Matthew Morrow talks to UCD golfer Stephen Walsh about his recent success, and what the future has in store for his fast developing career
Graeme McDowell, Paul McGinley, Darren Clarke. These are all multiple winners on the European and American Golf Tours over the last fifteen years, who also began their golfing careers by winning the South of Ireland Championship in their amateur days.
The most recent winner of this prestigious accolade, who hopes to follow in the illustrious footsteps of Major winners like Clarke and McDowell, is Stephen Walsh, a twenty-year-old recent graduate from UCD with a degree in Sport and Exercise Management.
Walsh hopes that this will be the start of many more chances to win such titles, if he continues to apply himself and work hard at his game. His route to this level hasn’t followed the path of say, Rory McIlroy, who was identified as a child prodigy at the age of seven. Walsh admits to not taking up golf seriously until he was fifteen or sixteen, and was taught the basics by his grandfather, who took him to play at his local club in Baltinglass.
“I missed out on watching Tiger at his absolute best as I only started playing and watching golf in 2006”, Walsh says. “I played soccer until that point, but my knees weren’t able to hold up so I started to play golf instead and immediately loved it.”
It is a decision that has paid dividends. Aside from his success in July at the South of Ireland Championships, Walsh also had the privilege of representing UCD at the World University Games in August, which were held in Shenzhen, China.
“We played at the Mission Hills Golf Club”, says Walsh. The course was where Rory McIlory and Greame McDowell finished runners-up in last year’s Golf World Cup, and has courses designed by Jack Nicklaus and Vijay Singh. “It was such a good experience to play such a big course. The locals treated us like celebrities and it was great to experience the atmosphere in the Athlete’s Village.”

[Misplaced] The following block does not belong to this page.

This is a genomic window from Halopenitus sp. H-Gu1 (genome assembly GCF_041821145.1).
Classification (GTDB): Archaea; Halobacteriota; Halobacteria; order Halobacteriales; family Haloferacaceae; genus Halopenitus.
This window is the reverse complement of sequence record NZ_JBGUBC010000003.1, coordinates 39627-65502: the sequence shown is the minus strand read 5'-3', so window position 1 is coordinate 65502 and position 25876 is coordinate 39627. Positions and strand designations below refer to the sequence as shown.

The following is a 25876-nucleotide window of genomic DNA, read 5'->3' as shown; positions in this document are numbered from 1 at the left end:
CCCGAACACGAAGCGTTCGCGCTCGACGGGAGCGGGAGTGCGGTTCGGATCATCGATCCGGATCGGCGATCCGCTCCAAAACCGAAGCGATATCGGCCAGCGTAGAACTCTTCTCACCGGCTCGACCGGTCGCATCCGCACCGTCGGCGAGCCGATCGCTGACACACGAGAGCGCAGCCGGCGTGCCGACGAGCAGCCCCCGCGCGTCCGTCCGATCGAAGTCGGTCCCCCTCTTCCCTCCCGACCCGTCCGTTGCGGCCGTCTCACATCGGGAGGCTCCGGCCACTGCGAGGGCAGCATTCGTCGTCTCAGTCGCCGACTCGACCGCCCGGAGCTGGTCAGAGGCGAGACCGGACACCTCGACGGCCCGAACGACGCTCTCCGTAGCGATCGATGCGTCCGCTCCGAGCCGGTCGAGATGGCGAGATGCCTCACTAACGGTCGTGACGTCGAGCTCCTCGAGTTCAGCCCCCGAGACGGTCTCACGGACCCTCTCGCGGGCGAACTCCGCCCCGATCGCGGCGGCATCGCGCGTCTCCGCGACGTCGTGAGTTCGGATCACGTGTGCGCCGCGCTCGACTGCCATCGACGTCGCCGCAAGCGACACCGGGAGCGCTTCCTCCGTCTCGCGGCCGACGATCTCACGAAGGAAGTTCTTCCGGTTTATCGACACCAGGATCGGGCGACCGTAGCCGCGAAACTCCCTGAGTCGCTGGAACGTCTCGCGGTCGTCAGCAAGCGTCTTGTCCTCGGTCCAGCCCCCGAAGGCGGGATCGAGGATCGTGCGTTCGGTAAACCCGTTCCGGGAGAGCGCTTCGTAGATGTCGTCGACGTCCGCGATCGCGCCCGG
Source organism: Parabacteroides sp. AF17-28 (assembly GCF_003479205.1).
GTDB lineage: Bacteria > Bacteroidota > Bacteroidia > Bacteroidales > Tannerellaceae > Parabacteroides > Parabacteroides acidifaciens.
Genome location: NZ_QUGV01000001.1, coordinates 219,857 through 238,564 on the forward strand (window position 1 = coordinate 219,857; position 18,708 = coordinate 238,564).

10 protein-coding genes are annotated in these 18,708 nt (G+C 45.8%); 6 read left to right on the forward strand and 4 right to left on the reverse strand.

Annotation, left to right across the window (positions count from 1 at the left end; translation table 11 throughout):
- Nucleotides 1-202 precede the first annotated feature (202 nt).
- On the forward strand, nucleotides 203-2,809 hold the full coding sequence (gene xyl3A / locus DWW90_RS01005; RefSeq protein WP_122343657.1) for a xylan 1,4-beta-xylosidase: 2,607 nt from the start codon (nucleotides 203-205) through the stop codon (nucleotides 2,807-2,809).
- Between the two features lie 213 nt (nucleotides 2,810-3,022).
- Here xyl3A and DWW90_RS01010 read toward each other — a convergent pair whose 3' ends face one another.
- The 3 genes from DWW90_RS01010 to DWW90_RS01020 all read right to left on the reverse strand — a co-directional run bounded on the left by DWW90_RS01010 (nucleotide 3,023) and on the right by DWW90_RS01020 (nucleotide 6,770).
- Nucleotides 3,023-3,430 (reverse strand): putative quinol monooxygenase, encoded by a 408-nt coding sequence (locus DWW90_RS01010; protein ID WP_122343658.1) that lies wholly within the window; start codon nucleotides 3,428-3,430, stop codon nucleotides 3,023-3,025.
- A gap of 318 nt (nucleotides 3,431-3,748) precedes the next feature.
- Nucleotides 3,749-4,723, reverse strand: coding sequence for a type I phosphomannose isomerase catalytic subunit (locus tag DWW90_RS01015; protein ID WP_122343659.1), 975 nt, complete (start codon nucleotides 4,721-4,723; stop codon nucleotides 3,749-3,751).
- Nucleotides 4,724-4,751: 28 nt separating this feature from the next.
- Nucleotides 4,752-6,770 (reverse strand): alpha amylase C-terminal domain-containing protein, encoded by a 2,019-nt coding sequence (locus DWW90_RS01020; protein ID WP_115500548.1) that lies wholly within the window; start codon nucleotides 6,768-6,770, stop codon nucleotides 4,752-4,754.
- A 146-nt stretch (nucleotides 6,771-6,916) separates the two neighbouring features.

Walsh wasn’t able to prevent his playing partner, Japanese amateur sensation Matsuyama Hideki, from walking away with the title. Nevertheless, he describes the experience as “incredible” and hopes that he will benefit from it in the long run.
So what are his future plans in both the short and long term? “Well I’m going to Florida for the winter to train in the warmer climates. I’m hoping to sharpen up my game, get some coaching under my belt, as I’ve never actually had a golf lesson in my life, I’ve only really ever been taught by my granddad.”
The long-term aim for Walsh is to make the Walker Cup team. “That would be my ultimate goal at the minute, that’s why I’m playing and working hard. The standard is so high; it would be great to make that team.”
He cites missing out on the Irish Amateur team recently as a major disappointment and one that he is determined to rectify in the coming twelve months.
His long-term aim is an ambitious one, and for the moment remains just a dream, but Walsh believes that with more practice and experience, he can break into the European circuit. “I’d love to be out on tour playing week-in-week out. I need to get my head down and work hard at my game over the winter, and I’ll probably be in a better position to tell where I’m at and where I’m going as a golfer next summer.”
He admits that it’s a difficult path given “the incredible standard of European golf at present,” but gives the impression that he would relish the challenge of a chance to play against the top players of Europe.
To reach the standard that he has without any top level coaching is an outstanding achievement, and with the prospect of spending the winter in Florida getting lessons and practice under his belt, Walsh’s potential to reach greater heights is unquestionable.
Golf is a game of precision, and his advice to golfers of all abilities is that regular training is essential. “If you put the work in, you’ll get the reward out.” With only a couple of years of experience under his belt, practice really could make Stephen Walsh’s career perfect.